These might be additional reasons the timing might be right to sell your business.
A sale is sometimes necessary due to the health of the owner. Structuring a deal for a quick sale due to the owner’s health does not have to be for a lower price. A seller can set up a low down payment and an owner financing note for a longer period of time which will keep the sale price at the highest justifiable level, while getting the owner out quickly.
In addition to being ready to sell and having a solid profitable business, the economic marketplace must have its “stars” aligned in order for it to be a good time to sell.
A business doesn’t run in a vacuum. External forces not only affect the growth of a business but also its marketability. An ideal scenario to sell is when there is a strong economic environment of low interest rates, a growing stock market, a strong dollar, low inflation, low taxes, and a solid availability of capital. It is always a good idea to keep up with economic trends. While a bad economic setting does not help a sale, a good, profitable business will sell in good or bad economic conditions.
Shorter Stick Loses the Fight
If it were not for capital concerns, many business owners might never sell. There comes a point when the continued worry of funding accounts receivable, payroll or the rent will push a business owner over the edge. A business can actually become harder to handle financially with increased cash flow, even though there is more money generated by the business.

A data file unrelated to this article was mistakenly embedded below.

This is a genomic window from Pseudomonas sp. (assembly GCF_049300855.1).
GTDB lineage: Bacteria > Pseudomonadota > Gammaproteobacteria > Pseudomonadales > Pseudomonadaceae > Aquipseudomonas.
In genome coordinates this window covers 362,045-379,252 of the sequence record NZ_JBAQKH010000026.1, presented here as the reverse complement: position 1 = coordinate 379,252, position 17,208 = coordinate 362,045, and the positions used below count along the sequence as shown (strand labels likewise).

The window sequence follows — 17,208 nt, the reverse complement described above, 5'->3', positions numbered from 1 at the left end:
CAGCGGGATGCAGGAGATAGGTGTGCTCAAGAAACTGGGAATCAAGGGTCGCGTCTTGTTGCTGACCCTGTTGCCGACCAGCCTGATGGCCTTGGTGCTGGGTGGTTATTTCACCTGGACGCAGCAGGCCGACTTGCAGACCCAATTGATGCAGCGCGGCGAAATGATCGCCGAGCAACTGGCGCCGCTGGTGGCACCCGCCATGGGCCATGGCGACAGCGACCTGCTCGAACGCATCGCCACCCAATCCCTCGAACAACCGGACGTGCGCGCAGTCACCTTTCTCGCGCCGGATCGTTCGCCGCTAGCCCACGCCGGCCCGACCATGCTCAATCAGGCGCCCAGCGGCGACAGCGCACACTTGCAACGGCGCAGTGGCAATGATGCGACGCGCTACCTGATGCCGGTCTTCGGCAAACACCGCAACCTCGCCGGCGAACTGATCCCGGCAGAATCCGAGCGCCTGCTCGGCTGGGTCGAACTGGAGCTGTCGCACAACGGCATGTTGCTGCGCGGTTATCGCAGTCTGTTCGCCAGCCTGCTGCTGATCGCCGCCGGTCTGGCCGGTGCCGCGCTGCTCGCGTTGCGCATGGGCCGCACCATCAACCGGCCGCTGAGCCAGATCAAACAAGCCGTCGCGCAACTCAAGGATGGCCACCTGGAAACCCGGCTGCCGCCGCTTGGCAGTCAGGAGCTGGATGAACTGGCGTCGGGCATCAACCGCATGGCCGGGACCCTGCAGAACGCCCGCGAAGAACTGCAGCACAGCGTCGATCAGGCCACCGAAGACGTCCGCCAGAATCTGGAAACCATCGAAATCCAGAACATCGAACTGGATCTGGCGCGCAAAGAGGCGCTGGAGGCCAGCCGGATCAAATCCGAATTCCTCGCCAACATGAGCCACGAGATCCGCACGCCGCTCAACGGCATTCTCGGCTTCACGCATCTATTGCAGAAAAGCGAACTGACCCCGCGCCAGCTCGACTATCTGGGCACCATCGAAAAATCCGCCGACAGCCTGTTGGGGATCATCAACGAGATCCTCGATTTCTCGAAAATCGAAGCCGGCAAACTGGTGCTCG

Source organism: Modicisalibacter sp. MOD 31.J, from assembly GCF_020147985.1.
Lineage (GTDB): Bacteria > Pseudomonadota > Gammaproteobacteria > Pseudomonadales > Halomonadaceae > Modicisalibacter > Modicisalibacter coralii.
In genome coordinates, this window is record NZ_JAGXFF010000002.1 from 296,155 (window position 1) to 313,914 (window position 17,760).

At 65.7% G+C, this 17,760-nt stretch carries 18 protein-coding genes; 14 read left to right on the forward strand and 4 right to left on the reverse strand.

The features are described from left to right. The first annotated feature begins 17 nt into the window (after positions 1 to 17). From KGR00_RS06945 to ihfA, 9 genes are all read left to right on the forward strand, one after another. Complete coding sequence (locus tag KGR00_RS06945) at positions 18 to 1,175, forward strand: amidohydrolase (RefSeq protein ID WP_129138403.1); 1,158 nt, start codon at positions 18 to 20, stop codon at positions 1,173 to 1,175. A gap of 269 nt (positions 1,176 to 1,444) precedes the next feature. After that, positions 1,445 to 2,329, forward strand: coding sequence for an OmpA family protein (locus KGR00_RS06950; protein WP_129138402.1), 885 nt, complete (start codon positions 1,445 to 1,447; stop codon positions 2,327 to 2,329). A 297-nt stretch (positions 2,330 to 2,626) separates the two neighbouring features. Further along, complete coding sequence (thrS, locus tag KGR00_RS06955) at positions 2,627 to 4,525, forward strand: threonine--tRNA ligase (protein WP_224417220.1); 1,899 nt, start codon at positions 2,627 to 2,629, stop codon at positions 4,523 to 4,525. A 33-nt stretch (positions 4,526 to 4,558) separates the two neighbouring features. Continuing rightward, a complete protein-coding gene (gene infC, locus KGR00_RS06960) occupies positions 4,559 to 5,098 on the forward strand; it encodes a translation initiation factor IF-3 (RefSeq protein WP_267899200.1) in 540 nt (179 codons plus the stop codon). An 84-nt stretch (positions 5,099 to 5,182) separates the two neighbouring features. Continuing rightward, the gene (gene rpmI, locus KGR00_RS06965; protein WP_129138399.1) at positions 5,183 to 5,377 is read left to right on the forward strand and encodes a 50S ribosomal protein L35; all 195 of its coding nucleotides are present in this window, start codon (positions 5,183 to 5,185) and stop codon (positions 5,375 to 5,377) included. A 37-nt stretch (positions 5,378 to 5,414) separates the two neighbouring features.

There is also the dilemma of growing a business to its maximum point and not being able to go beyond due to a lack of funding or managerial ability. You say to yourself, “If I just had some more capital I could do X, Y, and Z and double the business.” We’ve represented many owners who have reached a comfort level in their operations and do not want or feel comfortable with investing more capital to get the business to the next level. This is similar to burnout. A business will flatten out due to a lack of owner motivation. The scalability will suffer and the sale price will be reduced if the owner stays put in this condition.
From the book, Swinging Doors, A Guide to Selling Your Company, by Chad Peterson